Updated 11:03 a.m.

Just weeks before the 10th anniversary of the Sept. 11, 2001 terrorist attacks, the Defense Department is adding unspecified security enhancements to public tours of the Pentagon, based on recommendations from its police force.


The change means visitors to the world’s largest government building may notice more stringent security screening once public tours resume in late October.

The Pentagon hosts roughly 100,000 visitors annually, and 19 tour guides usher between 400 and 600 per day through the building, according to an employee who works at the facility and asked not to be identified for fear of retribution.

But only 200 toured the building on Monday and 124 visited Tuesday, the employee said.

In late July, the Defense Department canceled public Pentagon tours and stopped accepting the general public’s requests for a visit on an official tour Web site, according to the employee. Pentagon workers could still make tour requests through a scheduling office, the employee added.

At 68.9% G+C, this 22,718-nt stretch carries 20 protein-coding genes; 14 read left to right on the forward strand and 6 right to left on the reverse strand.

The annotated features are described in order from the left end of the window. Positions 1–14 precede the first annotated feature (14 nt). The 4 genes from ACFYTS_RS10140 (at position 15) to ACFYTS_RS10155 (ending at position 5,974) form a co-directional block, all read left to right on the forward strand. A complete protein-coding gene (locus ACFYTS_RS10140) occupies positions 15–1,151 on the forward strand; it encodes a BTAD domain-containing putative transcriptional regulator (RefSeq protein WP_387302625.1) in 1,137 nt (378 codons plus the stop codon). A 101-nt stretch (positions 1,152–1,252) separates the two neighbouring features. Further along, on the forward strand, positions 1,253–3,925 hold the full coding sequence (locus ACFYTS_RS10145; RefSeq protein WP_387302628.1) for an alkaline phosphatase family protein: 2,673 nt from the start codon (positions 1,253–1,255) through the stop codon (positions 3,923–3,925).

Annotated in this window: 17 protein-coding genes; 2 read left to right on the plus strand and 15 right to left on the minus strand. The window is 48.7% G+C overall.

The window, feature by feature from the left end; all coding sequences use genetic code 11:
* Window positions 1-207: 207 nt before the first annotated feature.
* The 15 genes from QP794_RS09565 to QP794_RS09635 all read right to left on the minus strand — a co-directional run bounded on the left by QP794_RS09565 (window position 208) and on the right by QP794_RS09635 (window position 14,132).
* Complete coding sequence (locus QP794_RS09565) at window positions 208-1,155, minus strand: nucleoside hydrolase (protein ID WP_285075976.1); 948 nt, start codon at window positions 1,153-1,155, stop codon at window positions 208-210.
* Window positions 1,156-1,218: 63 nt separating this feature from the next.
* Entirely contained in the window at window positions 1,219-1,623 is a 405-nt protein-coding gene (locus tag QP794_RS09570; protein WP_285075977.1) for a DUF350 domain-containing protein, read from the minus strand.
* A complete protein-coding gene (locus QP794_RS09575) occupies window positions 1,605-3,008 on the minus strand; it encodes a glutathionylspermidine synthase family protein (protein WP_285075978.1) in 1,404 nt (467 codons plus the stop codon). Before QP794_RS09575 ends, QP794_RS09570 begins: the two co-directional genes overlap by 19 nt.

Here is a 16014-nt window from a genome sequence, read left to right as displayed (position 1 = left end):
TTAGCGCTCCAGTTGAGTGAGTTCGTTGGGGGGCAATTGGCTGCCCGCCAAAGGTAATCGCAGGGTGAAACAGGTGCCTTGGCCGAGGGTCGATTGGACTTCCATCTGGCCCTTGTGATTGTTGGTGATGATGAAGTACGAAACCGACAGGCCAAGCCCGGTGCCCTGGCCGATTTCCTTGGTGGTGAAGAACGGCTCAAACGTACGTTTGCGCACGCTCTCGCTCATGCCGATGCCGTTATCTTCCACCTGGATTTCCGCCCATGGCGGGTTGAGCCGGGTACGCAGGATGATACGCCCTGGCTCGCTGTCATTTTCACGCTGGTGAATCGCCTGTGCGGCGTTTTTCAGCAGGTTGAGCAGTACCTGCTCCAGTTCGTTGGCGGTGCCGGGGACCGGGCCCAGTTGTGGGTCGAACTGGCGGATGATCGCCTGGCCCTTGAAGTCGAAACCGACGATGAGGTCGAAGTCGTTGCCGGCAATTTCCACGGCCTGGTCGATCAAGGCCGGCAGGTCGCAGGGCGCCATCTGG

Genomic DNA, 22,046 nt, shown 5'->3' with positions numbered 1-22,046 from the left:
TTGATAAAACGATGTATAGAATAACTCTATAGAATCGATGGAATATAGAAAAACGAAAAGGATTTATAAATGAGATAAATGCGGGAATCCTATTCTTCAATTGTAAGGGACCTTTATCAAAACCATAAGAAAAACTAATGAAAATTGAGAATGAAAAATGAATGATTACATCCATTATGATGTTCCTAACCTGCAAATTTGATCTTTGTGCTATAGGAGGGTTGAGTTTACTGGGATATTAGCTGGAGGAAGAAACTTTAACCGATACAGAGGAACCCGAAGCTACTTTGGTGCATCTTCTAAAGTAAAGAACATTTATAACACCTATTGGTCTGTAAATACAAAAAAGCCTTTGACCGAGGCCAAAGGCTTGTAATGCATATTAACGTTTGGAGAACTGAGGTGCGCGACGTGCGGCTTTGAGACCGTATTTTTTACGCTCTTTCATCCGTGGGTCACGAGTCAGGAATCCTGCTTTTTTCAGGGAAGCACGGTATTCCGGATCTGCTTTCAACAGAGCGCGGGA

After learning of the change, The Eye attempted to book a tour Monday and indeed got no results. But the tour Web site is now once again accepting requests for tours, beginning in late October.

Bryan Whitman, a Defense Department spokesman, said Tuesday that “There are no plans to end public tours at the Pentagon,” but, he added, “We are adding some security enhancements.”

Whitman declined to elaborate on the security changes — and did not deny that the tour program had previously been suspended.

The changes followed revised security recommendations by the Pentagon Force Protection Agency, which urged officials to cancel public tours, the Pentagon employee said.

Though it is heavily protected, the Pentagon is still a frequent target of attacks, including the 9/11 crash of American Airlines Flight 77 into the western side of the building.

In July, authorities charged a Marine Corps reservist with shooting at the Pentagon and other military installations in the Washington area. And in March 2010, three Pentagon police officers shot and killed a gunman who opened fire outside the building’s main visitor entrance. Following the shooting, the Pentagon Force Protection Agency fortified security screening at the site.

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